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How COVID-19 has changed reading habits- The New Indian Express

The year 2020 brought about a paradigm shift in our lives. We began thinking differently, eating differently, living differently, and even reading differently. According to Nielsen’s report on the Impact of COVID-19 on the India Book Consumer, reading time has increased from nine hours a week to 16 hours a week.

The fear of going out, contamination, unpredictable political climate, sudden death – the year was stranger than fiction. Readers reached out to relate and find an explanation in nonfiction. They sought answers in Science, Technology, Self-help, Spirituality, History and Enterprise to figure their place in a new, unsure world.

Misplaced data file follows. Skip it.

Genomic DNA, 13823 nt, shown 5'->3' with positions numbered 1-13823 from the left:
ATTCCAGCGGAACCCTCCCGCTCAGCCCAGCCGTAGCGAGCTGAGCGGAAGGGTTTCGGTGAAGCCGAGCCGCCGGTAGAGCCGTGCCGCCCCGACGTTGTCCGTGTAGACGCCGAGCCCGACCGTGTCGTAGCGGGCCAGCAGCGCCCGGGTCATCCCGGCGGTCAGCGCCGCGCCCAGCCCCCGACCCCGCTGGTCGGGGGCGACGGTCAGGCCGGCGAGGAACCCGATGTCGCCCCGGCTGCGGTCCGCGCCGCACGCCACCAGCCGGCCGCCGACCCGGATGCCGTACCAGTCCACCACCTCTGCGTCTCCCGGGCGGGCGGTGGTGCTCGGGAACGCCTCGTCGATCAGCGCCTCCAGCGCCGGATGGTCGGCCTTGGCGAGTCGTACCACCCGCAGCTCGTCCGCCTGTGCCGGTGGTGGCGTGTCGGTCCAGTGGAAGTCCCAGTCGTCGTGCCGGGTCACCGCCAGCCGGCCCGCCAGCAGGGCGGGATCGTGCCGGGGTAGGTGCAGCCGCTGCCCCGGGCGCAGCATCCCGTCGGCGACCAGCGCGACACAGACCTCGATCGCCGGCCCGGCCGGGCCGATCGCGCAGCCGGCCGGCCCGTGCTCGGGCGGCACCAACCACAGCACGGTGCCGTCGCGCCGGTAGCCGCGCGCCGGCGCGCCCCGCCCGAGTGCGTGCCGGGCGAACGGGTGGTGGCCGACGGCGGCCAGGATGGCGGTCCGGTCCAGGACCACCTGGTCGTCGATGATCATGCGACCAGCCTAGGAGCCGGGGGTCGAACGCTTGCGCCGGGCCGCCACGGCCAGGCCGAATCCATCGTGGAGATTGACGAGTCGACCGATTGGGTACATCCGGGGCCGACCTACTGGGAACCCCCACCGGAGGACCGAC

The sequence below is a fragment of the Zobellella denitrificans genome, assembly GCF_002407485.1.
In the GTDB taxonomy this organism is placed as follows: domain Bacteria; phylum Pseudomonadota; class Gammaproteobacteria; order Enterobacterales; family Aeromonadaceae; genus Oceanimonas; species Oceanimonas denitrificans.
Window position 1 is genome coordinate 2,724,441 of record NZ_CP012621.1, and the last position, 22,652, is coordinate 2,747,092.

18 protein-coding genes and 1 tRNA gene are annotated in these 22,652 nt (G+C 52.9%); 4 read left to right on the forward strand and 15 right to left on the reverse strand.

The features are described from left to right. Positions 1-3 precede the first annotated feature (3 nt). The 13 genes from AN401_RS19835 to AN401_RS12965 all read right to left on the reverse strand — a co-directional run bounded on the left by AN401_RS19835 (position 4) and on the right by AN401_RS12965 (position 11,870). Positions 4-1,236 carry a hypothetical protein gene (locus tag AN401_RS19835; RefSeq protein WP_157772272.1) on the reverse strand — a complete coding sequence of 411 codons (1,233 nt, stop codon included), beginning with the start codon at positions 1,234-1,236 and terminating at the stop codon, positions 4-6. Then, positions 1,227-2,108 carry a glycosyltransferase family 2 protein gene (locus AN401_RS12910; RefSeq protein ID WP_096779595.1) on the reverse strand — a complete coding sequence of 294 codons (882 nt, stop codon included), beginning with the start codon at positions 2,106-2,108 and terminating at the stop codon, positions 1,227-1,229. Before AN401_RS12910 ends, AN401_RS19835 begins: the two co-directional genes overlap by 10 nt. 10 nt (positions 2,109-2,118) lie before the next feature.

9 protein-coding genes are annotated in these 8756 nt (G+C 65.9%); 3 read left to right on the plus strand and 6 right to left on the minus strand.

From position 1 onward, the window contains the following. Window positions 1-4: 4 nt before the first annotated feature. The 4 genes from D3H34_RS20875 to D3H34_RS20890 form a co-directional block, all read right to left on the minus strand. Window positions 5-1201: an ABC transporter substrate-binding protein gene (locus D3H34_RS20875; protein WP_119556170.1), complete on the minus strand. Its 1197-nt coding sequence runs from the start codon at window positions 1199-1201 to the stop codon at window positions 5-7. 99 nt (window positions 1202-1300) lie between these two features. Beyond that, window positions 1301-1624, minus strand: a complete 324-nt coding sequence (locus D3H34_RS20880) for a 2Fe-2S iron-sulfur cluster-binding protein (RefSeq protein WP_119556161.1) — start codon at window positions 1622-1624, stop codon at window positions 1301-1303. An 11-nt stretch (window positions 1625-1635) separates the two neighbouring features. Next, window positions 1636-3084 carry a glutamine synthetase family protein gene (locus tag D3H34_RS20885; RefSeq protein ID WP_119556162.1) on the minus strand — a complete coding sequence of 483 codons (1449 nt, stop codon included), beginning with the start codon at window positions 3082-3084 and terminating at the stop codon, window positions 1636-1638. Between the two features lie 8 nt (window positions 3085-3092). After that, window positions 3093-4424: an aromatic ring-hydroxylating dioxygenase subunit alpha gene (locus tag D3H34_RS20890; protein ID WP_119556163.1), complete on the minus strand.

As serious nonfiction started flying off shelves or online ebook portals, the numbers told the truth. Adult nonfiction revenue for Amazon grew 22.8 percent in the last five years. Amazon Health, Fitness and Dieting, Politics and Social Science.

In 2020, YA fiction sales rose 21.4 percent and nonfiction sales increased 38.3 percent. The Nielsen report said that Indian nonfiction readers bought historical/political biographies followed by self-help/personal development and self-study like learning new languages.

Indian authors writing in English are looking beyond fiction. So are publishers. For every Samit Basu or Megha Majumdar, there is Urijit Patel writing about the credit market, Manan Ahmed Asif foraying into South Asian history in the context of majoritarianism, Sonia Shah writing on the next migration wave-provoked climate change and Raj Tilak Roushan uncovering real crimes in The Good, The Bad and The Unknown: Deep, Dark And Captivating Crime Stories from India.